Ebola: The truth behind the outbreak
News coverage of the Ebola outbreak has spread quicker than the disease itself. One would be hard pressed to find a news channel or social media outlet that doesn’t have some coverage of it. In the face of this issue we must let cooler heads prevail, and examine the cold hard facts.
Ebola used to go by a different name, Ebola hemorrhagic fever. It is now simply referred to as EVD or Ebola Virus Disease. The most current and notable outbreak has been out of West Africa, specifically Liberia.
According to the CDC website, symptoms can appear anywhere from 2 to 21 days after exposure to the virus. Symptoms include high fever, severe headache, muscle pain, weakness, diarrhea, vomiting, abdominal pain and unexplained hemorrhaging.
The outbreak came to the United States in the form of Timothy Duncan, a Liberian who passed away at Texas Health Presbyterian Hospital in Dallas.
The outbreak came at an unfortunate part of the year; this is around the time that the flu takes its toll. Many of the symptoms are similar to that of the flu. This has caused panic in many people that have had absolutely no exposure.
The Wellness Educator Assistant at Parkland, Shon Campbell, sat in on a conference call with officials from the Illinois Department of Public Health. The call was regarding Ebola and the preventative measures health institutions are taking around the state.
“EMTs are being trained to deal with Ebola patients. Local hospitals also have plans in place in case an infected patient arrives there,” Campbell stated. “To stay safe just wash your hands and sanitize frequently. If you’re within three feet, for longer than three hours of an infected person you could become exposed. Touching the same surfaces and then your mouth or eyes can expose you as well.”
There was an informational health meeting held on Thursday, Oct. 23, 2014 for staff members. Two speakers headlined this meeting, Champaign-Urbana Health District Intern Shashank Saxena, and Communicable Disease Investigator Rachella Thompson. Saxena spoke about enterovirus, influenza and Ebola.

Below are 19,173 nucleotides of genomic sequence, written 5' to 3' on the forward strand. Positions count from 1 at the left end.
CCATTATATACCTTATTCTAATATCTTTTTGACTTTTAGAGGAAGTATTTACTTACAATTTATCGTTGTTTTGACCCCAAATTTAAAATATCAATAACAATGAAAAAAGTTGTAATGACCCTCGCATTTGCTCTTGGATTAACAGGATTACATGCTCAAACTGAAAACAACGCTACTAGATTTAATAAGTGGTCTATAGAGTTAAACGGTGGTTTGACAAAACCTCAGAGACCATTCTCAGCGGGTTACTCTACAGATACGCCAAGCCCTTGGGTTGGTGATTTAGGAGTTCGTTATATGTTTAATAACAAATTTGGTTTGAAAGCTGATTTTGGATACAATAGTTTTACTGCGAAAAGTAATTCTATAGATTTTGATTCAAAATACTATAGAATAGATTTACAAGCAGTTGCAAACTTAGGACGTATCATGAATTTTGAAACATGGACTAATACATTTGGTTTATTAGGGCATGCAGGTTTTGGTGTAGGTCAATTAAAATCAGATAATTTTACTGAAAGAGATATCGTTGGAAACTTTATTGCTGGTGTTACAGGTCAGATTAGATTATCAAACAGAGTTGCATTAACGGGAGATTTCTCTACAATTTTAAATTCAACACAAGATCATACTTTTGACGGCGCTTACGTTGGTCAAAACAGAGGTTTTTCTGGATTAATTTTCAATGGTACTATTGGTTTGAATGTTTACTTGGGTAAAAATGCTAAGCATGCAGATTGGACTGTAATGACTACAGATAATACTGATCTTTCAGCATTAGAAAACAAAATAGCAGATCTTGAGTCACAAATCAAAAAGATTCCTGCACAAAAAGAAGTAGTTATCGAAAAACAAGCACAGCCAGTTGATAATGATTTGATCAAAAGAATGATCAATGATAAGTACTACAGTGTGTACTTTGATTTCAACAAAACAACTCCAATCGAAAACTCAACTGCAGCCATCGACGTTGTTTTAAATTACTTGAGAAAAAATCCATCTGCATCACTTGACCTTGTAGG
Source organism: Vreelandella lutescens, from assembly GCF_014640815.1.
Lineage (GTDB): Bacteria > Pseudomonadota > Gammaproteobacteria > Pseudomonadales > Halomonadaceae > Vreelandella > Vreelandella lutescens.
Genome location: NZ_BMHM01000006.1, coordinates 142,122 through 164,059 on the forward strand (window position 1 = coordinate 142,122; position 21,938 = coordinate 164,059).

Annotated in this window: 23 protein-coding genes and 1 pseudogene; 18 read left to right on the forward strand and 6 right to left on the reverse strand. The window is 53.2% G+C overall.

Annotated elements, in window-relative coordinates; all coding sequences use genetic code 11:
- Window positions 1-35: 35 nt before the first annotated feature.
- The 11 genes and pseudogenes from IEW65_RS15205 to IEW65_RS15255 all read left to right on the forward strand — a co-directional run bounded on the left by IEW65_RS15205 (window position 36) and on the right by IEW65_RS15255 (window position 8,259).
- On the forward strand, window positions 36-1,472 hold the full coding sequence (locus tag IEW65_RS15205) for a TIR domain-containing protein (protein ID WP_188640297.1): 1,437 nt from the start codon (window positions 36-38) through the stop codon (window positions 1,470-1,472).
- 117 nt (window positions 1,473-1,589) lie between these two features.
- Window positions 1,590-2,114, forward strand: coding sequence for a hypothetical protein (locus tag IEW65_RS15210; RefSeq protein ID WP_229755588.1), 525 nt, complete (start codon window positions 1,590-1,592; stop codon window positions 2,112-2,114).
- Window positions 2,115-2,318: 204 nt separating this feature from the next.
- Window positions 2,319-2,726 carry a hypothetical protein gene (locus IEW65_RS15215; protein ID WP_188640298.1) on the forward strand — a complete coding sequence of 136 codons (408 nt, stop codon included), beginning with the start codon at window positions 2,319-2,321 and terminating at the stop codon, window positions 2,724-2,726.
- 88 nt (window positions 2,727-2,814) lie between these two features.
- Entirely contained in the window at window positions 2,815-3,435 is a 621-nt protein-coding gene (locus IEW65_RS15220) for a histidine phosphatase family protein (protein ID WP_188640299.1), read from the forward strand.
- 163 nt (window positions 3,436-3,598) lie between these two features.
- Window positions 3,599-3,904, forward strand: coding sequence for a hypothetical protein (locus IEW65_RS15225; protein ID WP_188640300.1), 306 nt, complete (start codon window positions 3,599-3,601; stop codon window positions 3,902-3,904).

“Enterovirus affects millions of people a year. It mainly affects infant children, teenagers, and older adults. Weaker and developing immune systems are more susceptible to the virus,” Saxena stated. “In most cases the virus only causes minor respiratory illnesses. It can be transmitted from saliva secretions in a cough. Please, wash your hands and avoid coming into contact with anyone that is sick.”
Saxena explained that this has been the largest Ebola outbreak since it was discovered. The disease has spread between animals, from bats to primates and then on to humans. The mortality rate of this disease is generally around 50 percent.
“It can lead to multiple organ failure. The virus limits the amount of oxygen that can circulate throughout your body,” Saxena explained. “If you come in contact with an infected person, such as shaking hands, you’re at a low risk of exposure. Coming into contact with bodily fluids of an infected person without protective gear can put you at a high risk. Caregivers and healthcare workers are generally at the highest risk.”
Wellness Coordinator, June Burch, also attended this informational meeting.
“Champaign Urbana Public Health is working with hospitals and local agencies to educate people on the virus. The University of Illinois has had an outbreak plan in place for many years due to their high international population. We have to stay informed, but be careful about what you’re reading and listening to,” Burch said.
Burch wanted students to be aware of influenza and how deadly it can be.
“We’ve had one death from Ebola here in the United States. 6,000 die every year from the flu. Everyone needs to get a flu shot. Think beyond yourself. Think about the health of the community. The more people that are immunized, the less likely it is to spread,” Burch explained.
The bottom line is; wash your hands, stay home if you’re sick, get your flu shot, eat healthy, and stay active.
Many media institutions out there take advantage of these epidemics to get more viewers. The truth of the matter is none of Timothy Duncan’s family has been diagnosed with Ebola. They’ve all been cleared and are healthy. Two of the countries with major outbreaks in West Africa have also been cleared.
Stay informed, but always be sure to find a credible source of information first.